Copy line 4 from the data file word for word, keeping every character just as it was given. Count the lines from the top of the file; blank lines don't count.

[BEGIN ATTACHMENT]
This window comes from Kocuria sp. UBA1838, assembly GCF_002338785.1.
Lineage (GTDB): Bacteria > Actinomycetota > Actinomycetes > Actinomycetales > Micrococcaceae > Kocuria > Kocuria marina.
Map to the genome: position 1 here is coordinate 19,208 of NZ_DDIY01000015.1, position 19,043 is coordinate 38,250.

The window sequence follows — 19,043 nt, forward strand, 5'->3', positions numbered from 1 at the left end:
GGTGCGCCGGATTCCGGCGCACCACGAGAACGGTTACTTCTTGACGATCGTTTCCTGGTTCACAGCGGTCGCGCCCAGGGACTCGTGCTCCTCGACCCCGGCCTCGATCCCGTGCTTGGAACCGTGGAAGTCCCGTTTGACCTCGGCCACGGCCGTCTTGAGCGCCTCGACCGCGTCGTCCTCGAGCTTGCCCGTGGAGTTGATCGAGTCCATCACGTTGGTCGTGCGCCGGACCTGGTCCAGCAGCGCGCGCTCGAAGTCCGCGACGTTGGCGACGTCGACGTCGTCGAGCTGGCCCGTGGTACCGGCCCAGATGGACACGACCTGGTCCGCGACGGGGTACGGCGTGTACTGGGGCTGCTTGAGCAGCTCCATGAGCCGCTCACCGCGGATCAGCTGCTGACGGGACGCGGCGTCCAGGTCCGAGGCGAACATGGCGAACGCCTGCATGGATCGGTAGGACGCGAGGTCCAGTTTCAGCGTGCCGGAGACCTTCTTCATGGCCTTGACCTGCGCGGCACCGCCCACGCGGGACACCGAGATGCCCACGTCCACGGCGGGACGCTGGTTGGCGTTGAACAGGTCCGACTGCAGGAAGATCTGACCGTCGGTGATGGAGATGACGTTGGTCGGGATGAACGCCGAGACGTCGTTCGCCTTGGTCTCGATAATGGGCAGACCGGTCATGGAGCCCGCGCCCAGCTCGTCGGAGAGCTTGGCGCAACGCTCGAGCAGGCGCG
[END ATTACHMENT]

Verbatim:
The window sequence follows — 19,043 nt, forward strand, 5'->3', positions numbered from 1 at the left end: